While the Borough defendants concede that the sanctuary, rabbi’s study, classrooms, ritual bath, library, kosher kitchens, and coffee bar are each forms of religious exercise, they contend that the remaining uses (the pool, staff/visitor housing, and the Rabbi’s residence) are each secular uses and not protected by RLUIPA.  The court noted the complexities of the analysis:

When a religious entity seeks to construct a single building with multiple uses, the inquiry as to whether the construction of the building constitutes religious exercise becomes complicated.  This is especially so when some of the uses are arguably secular. On the one hand, as the Second Circuit noted, the construction of rooms used exclusively for secular purposes cannot constitute religious exercise… On the other hand, [w]here a building is to be used for the purpose of religious exercise, the building is not denied protection under RLUIPA merely because it includes certain facilities that are not at all times themselves devoted to, but are inextricably integrated with and reasonably necessary to facilitate, such religious exercise. (citations and quotes omitted).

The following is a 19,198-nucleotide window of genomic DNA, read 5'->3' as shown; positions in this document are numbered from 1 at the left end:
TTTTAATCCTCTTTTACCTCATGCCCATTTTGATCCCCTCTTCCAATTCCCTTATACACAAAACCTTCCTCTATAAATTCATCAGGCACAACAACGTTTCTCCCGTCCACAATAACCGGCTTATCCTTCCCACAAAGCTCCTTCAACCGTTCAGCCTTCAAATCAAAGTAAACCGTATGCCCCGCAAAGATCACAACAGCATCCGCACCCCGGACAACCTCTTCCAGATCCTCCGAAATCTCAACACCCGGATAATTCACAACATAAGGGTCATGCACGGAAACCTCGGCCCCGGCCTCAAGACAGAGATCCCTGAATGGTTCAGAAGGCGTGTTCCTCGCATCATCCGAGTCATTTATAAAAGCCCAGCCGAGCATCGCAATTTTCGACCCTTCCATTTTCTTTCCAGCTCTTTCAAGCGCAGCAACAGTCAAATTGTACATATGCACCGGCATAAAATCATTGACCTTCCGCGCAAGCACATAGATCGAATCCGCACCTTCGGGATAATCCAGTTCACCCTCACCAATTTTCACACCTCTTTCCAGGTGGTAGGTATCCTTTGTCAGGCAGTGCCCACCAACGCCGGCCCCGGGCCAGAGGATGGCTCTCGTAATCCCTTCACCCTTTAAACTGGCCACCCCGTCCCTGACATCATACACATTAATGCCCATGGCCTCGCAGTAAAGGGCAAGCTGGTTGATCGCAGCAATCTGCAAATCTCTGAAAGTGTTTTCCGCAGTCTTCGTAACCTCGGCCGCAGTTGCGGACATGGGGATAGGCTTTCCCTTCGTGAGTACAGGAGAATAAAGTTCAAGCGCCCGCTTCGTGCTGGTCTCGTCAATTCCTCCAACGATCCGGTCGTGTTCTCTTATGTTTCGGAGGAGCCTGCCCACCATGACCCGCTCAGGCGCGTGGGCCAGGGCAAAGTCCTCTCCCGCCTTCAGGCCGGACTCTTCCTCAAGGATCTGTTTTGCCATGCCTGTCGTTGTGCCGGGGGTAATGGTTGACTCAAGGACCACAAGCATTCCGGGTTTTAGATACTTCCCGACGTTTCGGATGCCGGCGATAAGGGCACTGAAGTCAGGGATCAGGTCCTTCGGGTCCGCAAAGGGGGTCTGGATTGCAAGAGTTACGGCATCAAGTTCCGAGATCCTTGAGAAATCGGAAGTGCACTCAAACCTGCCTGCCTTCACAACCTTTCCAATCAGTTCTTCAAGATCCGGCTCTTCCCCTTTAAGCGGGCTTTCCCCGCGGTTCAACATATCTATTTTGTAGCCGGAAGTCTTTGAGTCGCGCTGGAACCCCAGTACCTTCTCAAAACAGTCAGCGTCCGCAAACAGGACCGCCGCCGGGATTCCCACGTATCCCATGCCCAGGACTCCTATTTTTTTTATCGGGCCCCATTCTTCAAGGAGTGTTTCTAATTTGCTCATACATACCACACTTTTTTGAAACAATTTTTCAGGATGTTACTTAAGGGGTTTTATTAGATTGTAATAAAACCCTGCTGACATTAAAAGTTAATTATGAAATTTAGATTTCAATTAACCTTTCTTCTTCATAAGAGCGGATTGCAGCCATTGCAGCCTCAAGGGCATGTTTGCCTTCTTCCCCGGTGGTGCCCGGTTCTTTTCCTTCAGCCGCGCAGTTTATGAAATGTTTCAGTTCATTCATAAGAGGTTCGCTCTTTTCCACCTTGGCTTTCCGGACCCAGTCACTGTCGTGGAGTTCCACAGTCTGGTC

The court noted that there are two possible approaches that can be used to determine whether a mixed-use proposal is religious.  First, is the “segmented” approach, which “would look at each distinct room / facility within the multi-use building and determine if it is used exclusively for secular purposes, or if it is used either exclusively for religious purposes or for both religious and secular purposes. The construction of rooms / facilities that fall into the first grouping would not be considered religious exercise, and the effect of the government’s action on the ability to build those rooms / facilities would not be analyzed under the substantial burden framework. The construction of those rooms / facilities that fall into the second grouping would still be analyzed under the substantial burden framework.”

Second is a “balancing” approach to examine “each room / facility and determine how it is used – exclusively secular, exclusively religious, or a hybrid use – and then, weighing all of the rooms / facilities, make a final determination as to whether construction of the entire building is, on balance, a form of religious exercise or not.”